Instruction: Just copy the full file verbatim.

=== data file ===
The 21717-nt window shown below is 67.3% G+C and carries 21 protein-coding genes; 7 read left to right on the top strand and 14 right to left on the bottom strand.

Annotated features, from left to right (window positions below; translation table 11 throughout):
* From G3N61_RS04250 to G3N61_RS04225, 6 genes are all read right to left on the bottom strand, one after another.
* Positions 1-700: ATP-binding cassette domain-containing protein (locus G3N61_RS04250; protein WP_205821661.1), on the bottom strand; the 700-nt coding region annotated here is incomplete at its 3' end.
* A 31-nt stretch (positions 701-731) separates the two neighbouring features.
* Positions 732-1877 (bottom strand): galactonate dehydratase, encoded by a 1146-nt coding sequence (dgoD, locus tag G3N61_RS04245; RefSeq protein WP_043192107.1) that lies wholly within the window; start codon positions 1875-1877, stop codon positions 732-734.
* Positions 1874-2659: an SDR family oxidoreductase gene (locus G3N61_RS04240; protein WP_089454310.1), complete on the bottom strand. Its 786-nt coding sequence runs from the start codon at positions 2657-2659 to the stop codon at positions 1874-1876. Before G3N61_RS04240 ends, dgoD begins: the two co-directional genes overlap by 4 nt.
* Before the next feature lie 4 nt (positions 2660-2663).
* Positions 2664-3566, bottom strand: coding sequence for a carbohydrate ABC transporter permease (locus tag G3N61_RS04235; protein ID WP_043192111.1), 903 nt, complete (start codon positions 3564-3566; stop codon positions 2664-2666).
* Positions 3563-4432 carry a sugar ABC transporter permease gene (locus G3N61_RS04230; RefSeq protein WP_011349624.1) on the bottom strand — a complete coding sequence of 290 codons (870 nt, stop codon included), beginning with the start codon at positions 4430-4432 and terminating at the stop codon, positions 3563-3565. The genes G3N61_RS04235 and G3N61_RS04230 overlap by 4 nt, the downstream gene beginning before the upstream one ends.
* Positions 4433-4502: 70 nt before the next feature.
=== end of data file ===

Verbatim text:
The 21717-nt window shown below is 67.3% G+C and carries 21 protein-coding genes; 7 read left to right on the top strand and 14 right to left on the bottom strand.

Annotated features, from left to right (window positions below; translation table 11 throughout):
* From G3N61_RS04250 to G3N61_RS04225, 6 genes are all read right to left on the bottom strand, one after another.
* Positions 1-700: ATP-binding cassette domain-containing protein (locus G3N61_RS04250; protein WP_205821661.1), on the bottom strand; the 700-nt coding region annotated here is incomplete at its 3' end.
* A 31-nt stretch (positions 701-731) separates the two neighbouring features.
* Positions 732-1877 (bottom strand): galactonate dehydratase, encoded by a 1146-nt coding sequence (dgoD, locus tag G3N61_RS04245; RefSeq protein WP_043192107.1) that lies wholly within the window; start codon positions 1875-1877, stop codon positions 732-734.
* Positions 1874-2659: an SDR family oxidoreductase gene (locus G3N61_RS04240; protein WP_089454310.1), complete on the bottom strand. Its 786-nt coding sequence runs from the start codon at positions 2657-2659 to the stop codon at positions 1874-1876. Before G3N61_RS04240 ends, dgoD begins: the two co-directional genes overlap by 4 nt.
* Before the next feature lie 4 nt (positions 2660-2663).
* Positions 2664-3566, bottom strand: coding sequence for a carbohydrate ABC transporter permease (locus tag G3N61_RS04235; protein ID WP_043192111.1), 903 nt, complete (start codon positions 3564-3566; stop codon positions 2664-2666).
* Positions 3563-4432 carry a sugar ABC transporter permease gene (locus G3N61_RS04230; RefSeq protein WP_011349624.1) on the bottom strand — a complete coding sequence of 290 codons (870 nt, stop codon included), beginning with the start codon at positions 4430-4432 and terminating at the stop codon, positions 3563-3565. The genes G3N61_RS04235 and G3N61_RS04230 overlap by 4 nt, the downstream gene beginning before the upstream one ends.
* Positions 4433-4502: 70 nt before the next feature.